glass pH electrode
pH combination electrode
Most often used pH electrodes are glass electrodes. Typical model is made of a glass tube ending with a small glass bubble. Inside of the electrode is usually filled with buffered solution of chlorides in which silver wire covered with silver chloride is immersed. pH of internal solution varies - for example it can be 1.0 (0.1M HCl) or 7.0 (different buffers used by different producers).
Active part of the electrode is the glass bubble. While tube has strong and thick walls, bubble is made to be as thin as possible. Surface of the glass is protonated by both internal and external solution till equilibrium is achieved. Both sides of the glass are charged by the adsorbed protons, this charge is responsible for potential difference. This potential in turn is described by the Nernst equation and is directly proportional to the pH difference between solutions on both sides of the glass.
The majority of pH electrodes available commercially are combination electrodes that have both glass H+ ion sensitive electrode and additional reference electrode conveniently placed in one housing. For some specific applications separate pH electrodes and reference electrodes are still used - they allow higher precision needed sometimes for research purposes. In most cases combination electrodes are precise enough and much more convenient to use.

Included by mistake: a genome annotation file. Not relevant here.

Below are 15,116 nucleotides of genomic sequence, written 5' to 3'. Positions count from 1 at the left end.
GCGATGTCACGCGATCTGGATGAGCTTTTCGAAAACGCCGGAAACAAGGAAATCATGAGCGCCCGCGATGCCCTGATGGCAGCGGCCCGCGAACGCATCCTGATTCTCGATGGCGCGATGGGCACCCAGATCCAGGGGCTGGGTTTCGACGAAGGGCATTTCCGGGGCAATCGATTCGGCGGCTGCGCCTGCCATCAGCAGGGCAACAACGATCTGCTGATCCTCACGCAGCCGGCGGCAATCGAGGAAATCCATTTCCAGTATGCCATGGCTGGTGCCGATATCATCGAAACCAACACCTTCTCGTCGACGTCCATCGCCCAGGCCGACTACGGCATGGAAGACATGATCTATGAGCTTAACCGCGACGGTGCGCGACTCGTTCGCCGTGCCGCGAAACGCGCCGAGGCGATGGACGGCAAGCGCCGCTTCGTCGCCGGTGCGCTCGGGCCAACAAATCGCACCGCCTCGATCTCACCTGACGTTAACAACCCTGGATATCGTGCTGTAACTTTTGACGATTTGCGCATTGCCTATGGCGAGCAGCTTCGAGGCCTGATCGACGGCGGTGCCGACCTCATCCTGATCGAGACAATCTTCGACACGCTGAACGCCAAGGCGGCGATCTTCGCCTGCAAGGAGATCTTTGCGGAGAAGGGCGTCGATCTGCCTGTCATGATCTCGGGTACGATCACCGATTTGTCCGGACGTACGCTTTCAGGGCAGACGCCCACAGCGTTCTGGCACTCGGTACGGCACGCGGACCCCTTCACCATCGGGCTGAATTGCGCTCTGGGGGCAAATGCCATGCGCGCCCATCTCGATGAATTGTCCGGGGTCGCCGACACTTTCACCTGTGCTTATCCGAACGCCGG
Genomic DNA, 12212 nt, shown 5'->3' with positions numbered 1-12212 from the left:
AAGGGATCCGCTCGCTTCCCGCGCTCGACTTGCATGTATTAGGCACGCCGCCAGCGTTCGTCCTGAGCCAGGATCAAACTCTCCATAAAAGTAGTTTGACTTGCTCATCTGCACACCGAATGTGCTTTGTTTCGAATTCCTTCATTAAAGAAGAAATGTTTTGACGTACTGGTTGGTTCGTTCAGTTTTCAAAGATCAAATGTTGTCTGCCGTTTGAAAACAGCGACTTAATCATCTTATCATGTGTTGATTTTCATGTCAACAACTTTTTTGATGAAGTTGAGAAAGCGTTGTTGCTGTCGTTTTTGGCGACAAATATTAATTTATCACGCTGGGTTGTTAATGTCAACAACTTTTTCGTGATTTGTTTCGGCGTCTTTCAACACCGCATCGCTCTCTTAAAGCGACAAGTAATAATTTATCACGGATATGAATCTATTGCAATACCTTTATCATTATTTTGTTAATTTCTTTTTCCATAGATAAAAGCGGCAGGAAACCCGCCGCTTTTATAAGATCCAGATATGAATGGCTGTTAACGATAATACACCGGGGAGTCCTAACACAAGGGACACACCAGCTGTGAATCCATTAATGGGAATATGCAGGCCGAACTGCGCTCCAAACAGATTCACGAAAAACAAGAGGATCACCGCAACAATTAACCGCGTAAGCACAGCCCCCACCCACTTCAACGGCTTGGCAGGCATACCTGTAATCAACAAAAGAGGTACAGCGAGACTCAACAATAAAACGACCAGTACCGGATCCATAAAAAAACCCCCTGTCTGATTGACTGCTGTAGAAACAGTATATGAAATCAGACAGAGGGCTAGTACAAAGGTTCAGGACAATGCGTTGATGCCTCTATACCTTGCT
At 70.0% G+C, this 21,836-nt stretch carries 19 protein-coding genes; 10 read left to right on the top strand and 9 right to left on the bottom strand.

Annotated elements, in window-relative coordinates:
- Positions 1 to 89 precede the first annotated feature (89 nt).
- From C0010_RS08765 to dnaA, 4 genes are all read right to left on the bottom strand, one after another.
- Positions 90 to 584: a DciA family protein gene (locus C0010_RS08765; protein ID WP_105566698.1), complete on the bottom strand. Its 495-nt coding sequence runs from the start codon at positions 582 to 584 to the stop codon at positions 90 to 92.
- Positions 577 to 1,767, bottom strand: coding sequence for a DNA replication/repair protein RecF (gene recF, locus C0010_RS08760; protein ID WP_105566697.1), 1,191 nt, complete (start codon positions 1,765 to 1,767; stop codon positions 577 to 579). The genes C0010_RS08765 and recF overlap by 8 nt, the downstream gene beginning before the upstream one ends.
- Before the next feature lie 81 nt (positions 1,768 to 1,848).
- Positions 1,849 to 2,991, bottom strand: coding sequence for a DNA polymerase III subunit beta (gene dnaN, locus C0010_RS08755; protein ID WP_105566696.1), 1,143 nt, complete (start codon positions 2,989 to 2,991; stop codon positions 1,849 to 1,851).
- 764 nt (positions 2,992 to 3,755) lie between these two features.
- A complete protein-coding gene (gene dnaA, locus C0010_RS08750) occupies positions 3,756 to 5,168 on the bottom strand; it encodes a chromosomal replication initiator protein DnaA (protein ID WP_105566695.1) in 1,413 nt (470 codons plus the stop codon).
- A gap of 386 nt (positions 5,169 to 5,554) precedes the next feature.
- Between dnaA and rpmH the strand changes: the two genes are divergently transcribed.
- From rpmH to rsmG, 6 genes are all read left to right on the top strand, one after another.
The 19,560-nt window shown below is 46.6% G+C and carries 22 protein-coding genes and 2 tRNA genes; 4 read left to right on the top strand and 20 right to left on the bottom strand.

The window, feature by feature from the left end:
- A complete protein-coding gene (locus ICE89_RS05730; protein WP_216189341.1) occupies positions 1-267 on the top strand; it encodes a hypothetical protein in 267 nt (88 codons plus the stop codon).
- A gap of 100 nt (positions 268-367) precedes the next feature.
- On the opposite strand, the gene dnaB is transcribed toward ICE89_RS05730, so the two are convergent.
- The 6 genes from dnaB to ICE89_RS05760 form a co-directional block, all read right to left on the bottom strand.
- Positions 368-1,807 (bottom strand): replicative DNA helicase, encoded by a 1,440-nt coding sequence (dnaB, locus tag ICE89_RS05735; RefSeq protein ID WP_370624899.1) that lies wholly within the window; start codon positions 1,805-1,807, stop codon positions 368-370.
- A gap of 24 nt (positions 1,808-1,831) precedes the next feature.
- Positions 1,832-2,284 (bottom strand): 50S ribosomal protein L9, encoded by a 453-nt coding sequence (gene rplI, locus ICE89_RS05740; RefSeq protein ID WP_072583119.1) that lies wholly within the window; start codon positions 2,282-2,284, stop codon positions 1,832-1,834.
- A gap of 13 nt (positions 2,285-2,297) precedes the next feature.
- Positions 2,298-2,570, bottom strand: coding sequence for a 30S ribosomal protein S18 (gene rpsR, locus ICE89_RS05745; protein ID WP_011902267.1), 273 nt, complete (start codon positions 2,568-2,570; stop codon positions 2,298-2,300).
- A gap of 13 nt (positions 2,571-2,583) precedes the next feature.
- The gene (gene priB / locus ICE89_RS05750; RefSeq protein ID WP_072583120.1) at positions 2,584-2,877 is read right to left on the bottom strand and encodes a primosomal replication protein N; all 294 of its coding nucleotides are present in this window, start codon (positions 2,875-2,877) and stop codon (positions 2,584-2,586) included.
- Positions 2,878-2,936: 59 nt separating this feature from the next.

Construction of combination electrode is in large part defined by the processes that must take place when measuring pH. We need to measure difference of potentials between sides of glass in the glass electrode. To do so we need a closed circuit.
Circuit is closed through the solutions - internal and external - and the pH meter. However, for correct and stable results of measurements reference electrode must be isolated from the solution so that they will not crosscontaminate - and it is not an easy task to connect and isolate two solutions at the same time.
Connection is made through a small hole in the electrode body. This hole is blocked by porous membrane, or ceramic (asbestous in older models) wick. Internal solution flows very slowly through the junction, thus such electrodes are called flowing electrodes. To slow down the leaking, in gel electrodes internal solution is gelled.